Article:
A slice of cake, a fitness ball, and a chic boutique. If you were to view Buried Treasures of Greenville without reading the text from my previous post, or sitting in on my class presentation, you may be left wondering:
What is it?
As discussed in Anders Fagerjord’s Multimodal Polyphony, anchorage provides the answer to this central question. The images of my slide show are dependent on narration. How would you interpret the meaning of the images without the use of language to advance the narrative? Anchoring the images with language gives the slide show greater meaning and coherence. Fagerjord’s description of the relationship between language and images is applicable to my slide show: “Since the language is coherent, the images less so, the resulting appearance to the reader is that the language orders the images, which are there to illustrate and embellish the story.”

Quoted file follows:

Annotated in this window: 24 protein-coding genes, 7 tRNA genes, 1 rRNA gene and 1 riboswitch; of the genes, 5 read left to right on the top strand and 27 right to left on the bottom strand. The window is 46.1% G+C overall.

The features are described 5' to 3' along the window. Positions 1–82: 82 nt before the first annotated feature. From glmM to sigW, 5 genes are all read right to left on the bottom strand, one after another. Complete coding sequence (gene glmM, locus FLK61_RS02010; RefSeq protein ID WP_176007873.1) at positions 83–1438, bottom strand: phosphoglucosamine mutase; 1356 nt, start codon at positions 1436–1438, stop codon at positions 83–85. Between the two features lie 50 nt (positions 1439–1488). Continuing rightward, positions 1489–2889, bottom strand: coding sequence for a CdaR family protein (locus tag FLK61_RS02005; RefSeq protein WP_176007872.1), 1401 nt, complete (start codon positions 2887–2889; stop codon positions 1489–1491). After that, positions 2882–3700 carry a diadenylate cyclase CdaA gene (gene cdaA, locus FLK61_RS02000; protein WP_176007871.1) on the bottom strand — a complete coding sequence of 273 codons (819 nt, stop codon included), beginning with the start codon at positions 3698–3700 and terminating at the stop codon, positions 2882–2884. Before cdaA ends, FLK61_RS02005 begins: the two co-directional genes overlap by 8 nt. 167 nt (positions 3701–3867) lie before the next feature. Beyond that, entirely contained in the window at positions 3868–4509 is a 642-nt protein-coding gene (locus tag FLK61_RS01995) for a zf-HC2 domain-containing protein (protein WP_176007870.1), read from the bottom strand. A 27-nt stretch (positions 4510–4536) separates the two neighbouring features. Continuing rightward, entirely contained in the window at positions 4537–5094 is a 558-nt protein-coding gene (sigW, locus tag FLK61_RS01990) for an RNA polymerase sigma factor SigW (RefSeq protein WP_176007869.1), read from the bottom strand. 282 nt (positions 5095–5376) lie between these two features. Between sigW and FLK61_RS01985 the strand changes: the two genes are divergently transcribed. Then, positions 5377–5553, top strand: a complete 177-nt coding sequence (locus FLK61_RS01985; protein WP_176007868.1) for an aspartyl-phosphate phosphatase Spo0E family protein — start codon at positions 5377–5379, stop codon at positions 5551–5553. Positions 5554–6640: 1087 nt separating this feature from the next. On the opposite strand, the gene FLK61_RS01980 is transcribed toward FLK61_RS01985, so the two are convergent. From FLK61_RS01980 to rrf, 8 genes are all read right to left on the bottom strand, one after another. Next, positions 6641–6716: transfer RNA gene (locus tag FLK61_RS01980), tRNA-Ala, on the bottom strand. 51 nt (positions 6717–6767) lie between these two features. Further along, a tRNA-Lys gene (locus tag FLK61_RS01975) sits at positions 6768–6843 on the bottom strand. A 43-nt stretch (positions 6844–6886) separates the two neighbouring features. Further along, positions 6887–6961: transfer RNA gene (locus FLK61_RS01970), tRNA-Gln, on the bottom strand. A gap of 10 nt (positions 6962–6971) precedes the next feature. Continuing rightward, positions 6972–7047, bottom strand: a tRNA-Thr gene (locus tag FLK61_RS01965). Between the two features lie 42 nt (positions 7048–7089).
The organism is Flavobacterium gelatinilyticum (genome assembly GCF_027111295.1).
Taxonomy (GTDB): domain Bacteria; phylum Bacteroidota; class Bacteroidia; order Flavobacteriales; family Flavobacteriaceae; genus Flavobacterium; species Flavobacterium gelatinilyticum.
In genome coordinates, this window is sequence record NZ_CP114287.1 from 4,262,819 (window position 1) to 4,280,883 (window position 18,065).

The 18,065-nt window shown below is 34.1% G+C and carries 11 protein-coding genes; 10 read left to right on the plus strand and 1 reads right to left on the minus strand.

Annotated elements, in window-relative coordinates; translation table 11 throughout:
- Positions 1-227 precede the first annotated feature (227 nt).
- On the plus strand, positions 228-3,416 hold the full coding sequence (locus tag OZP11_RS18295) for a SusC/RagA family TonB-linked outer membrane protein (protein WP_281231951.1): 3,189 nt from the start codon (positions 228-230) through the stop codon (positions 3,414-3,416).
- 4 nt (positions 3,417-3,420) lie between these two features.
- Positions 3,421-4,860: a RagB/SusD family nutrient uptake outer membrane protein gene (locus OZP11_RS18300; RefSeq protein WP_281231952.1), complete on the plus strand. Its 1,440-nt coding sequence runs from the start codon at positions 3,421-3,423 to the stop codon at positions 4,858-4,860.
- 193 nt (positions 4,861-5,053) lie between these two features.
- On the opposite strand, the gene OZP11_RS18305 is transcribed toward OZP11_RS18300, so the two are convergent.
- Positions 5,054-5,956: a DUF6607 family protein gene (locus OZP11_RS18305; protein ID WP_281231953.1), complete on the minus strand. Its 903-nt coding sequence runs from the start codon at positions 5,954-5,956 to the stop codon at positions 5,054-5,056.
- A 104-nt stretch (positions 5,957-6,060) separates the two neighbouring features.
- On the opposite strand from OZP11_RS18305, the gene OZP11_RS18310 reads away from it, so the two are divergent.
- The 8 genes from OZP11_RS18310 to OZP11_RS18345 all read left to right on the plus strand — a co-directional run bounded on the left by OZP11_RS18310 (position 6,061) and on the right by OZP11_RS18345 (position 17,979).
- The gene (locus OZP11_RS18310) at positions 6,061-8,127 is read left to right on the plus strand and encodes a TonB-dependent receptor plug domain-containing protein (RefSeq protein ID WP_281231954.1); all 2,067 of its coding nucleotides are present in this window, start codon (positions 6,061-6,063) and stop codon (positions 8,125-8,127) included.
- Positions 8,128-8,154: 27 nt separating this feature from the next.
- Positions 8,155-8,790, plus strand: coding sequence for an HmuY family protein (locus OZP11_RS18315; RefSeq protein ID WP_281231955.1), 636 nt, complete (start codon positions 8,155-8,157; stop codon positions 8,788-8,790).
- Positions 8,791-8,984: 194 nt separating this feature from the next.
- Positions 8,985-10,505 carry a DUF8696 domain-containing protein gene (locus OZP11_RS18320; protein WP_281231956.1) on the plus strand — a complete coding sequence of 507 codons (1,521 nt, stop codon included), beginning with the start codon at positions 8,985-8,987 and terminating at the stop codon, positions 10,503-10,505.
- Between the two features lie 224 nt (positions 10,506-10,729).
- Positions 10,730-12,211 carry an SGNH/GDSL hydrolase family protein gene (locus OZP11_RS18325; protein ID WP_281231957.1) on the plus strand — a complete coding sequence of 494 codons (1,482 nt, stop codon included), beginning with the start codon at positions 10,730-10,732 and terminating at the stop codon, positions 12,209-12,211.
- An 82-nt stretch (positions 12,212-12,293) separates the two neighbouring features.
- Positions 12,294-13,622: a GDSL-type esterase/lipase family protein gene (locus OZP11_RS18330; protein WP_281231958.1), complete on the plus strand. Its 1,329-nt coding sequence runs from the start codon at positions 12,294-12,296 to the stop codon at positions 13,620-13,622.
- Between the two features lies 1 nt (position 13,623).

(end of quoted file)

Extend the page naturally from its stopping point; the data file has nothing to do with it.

However, when singling out particular images, it becomes more difficult to discern whether the narration anchors the image or whether the image illustrates the narration. When the meaning of an image relies more heavily on the image in and of itself rather than the language, it is considered an illustration.
The first image of Urban Threads needs an answer to the question, “what is it?” Does the second image rely on narration to anchor the image, or does it illustrate the narration?
Once the audience learns about Urban Threads, the second picture reiterates, or illustrates a previous point by giving the audience a view of the inside of the store. The meaning of the second image carries greater weight than the meaning that language employs.
The relationship between images and language is interdependent in a multimedia presentation and it is difficult to value one over the other. How did you see this relationship playing out in your slideshow? Does the meaning of your slideshow depend more on the images or the language?